Nagambie does not have its own ambulance station and residents and health organisations are concerned about the potentially deadly ramifications.CHALPAT SONTI May 28, 2014 3:57am
It has been the same story for several years — Nagambie waits for the Victorian Budget, and doesn’t get any closer to having its own ambulance station.
In the meantime the number of CERT first responder volunteers continues to dwindle, to the point where the service is almost out for the count — and Nagambie residents will be a step closer to being in a desperate situation should they need emergency medical help.
The Telegraph supports the quest for some form of ambulance service in Nagambie, and will call on both sides of politics to make an unequivocal commitment to that in the lead-up to the state election later this year.
After all, it is not asking much, especially as the town’s average age increases with just about every new arrival and the population swells by thousands during summer.
The first cab off the rank in our series is Nagambie Healthcare, the largest health organisation in the town, which here for the first time publicly states its support.
Does someone have to die waiting before this request gets taken seriously?
It’s a point not lost on those who run Nagambie Healthcare.
For them, the solution is simple: the town needs an ambulance service. And they, more than most, should know.
As the CERT first responder group struggles against what looks to be an inevitable demise, the hospital has been sounded out by Ambulance Victoria as a possible replacement.
But as Nagambie Healthcare chief executive Bronwyn Beadle said, there was the same major issue with that as there has been in getting an ambulance into the town — money.
‘‘They came and had a meeting with me to try and promote a service from here,’’ she said.
‘‘They asked if we had staff that could go out and respond, like CERT does.
‘‘It’s a reasonable model in terms of us being able to then attract staff who might want to do that. But there needs to be resources.
‘‘I was supportive of the concept, particularly during the day and there would be benefits around maintaining the skill base of staff, but we’re not a big enough service to have an extra floating staff member on in case there’s an emergency and fund that ourselves.’’
The hospital has put what appears a most generous offer on the table.
It would provide facilities on site for an ambulance should it be based in Nagambie, including office space and accommodation.
‘‘There’s already a demonstrated demand particularly in peak season,’’ Ms Beadle said.
‘‘Then look at the aged-care reforms. As they push for people to remain in their homes as long as possible, there needs to be that frontline primary assessment that an ambulance provides.
‘‘Also with the burden of chronic diseases, the push will be for people to be managed at home and again they need that frontline assessment. And particularly with the cutbacks in emergency departments, they’re not wanting people to go to those.’’
Ms Beadle moved to Nagambie from Gippsland, where a child’s death was the catalyst for an ambulance station in a town of about the same size — and that was in an election year.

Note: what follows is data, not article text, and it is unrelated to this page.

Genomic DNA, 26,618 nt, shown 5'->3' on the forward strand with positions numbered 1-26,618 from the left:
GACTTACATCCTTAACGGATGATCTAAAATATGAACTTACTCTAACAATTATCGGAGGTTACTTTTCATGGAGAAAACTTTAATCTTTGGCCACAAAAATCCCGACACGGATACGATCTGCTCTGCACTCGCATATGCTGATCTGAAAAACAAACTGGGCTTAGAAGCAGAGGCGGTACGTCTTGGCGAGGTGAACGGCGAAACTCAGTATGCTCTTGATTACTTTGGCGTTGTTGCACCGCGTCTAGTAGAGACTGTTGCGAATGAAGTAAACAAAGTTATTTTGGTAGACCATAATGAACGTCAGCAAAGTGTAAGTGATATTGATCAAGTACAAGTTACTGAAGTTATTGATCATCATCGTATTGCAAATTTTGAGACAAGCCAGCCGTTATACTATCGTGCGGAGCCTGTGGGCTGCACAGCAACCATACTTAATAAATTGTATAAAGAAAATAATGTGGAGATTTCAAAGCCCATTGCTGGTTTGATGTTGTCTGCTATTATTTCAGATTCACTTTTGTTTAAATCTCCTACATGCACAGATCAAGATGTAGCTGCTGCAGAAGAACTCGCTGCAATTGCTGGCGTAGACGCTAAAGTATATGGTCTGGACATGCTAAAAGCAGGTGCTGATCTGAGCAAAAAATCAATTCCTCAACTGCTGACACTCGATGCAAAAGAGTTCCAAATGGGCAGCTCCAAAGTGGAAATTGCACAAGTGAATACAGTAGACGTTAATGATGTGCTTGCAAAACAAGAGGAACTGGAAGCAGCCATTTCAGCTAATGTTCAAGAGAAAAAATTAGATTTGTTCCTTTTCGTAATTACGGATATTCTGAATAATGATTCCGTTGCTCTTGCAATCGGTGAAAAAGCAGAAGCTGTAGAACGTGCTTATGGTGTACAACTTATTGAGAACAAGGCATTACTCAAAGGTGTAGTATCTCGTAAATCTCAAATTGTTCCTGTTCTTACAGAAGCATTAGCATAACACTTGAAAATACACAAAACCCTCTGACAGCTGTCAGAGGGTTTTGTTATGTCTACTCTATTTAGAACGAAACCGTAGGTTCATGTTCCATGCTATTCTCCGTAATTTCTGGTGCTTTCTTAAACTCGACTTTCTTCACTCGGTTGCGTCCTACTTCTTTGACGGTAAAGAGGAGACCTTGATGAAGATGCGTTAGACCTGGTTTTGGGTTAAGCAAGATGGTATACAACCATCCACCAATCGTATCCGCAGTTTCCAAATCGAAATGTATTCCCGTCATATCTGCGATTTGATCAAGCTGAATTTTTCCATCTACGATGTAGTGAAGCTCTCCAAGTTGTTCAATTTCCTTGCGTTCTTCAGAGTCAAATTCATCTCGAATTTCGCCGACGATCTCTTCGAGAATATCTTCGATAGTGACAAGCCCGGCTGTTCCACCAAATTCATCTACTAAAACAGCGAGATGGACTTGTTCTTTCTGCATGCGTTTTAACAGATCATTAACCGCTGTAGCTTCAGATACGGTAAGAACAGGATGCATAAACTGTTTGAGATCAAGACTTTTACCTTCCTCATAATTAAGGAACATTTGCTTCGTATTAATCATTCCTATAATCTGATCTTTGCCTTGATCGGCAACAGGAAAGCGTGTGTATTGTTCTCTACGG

She hoped that a decision in the affirmative for Nagambie wouldn’t have to wait for some tragic incident.
The demographic make-up of Nagambie is also skewing higher as most of the recent newcomers have been retirees, another good reason for an ambulance, as Nagambie Healthcare president Jim Tehan — whose late wife Marie was Health Minister in the Kennett Government — pointed out.
‘‘That is my main concern, that this area is going to have more and more older retired people,’’ he said.
‘‘It’s not going to grow with young people, there’s no jobs here for them, and the pressure to have an ambulance is only going to grow and grow as the average age of the community rises.
‘‘Another point is that with so many people working away from town now, CERT is down to five volunteers and that is critical.
‘‘You can’t keep going at that level.’’
They may be small and rare, but they attract hordes of loyal enthusiasts from American chat show hosts to Shepparton car buffs.
The 2014 Yarrawonga Mulwala Multisport Festival has been hailed a huge success by organisers and participants alike.
The fifth annual King Billy Retreat Open Garden Party will be held at Rushworth on Saturday and Sunday, October 25-26, from 10 am to 4 pm.
Deputy Commissioner of the Department of Veterans Affairs John Geary will attend a memorial for the 3rd Cavalry Regiment (Vietnam) Association.
A former Rochester resident is helping women with their confidence and their horses.
Accusations of bullying, disrespect and dangerous conduct.
And the school's best all-rounder for this year.
Finley's Mark Whiley has been traded from the GWS Giants to Carlton - the club he has supported all his life.
District residents are being invited to enjoy Oktooberfest celebrations at Tooborac Hotel and Brewery.
Momentum builds for the greatest show in Cobram, with young and old expected to lap up family attractions in sunny conditions.
Water users have welcomed the governments' announcement of a $350 million package for new irrigation efficiency programs in NSW, but say water availability is in need of improvement.
Up to14 new full-time jobs will be created at Pactum Dairy Group in Shepparton, with the company set to embark on an $18million expansion at its factory.
Photo from Benalla based photographer William Howship taken between 1904 and 1931.
Discover unbelievable local deals from local businesses every week in the Goulburn and Murray Valley area with Leapon.com.au!
Search properties for sale or rent across North Central Victoria and Southern NSW. Visit your local website for local homes....
Search for published and unpublished photos from McPherson Media Group newspapers and magazines. All our photos are available to purchase.
Place an advertisement in any one of McPherson Media Group's local newspapers.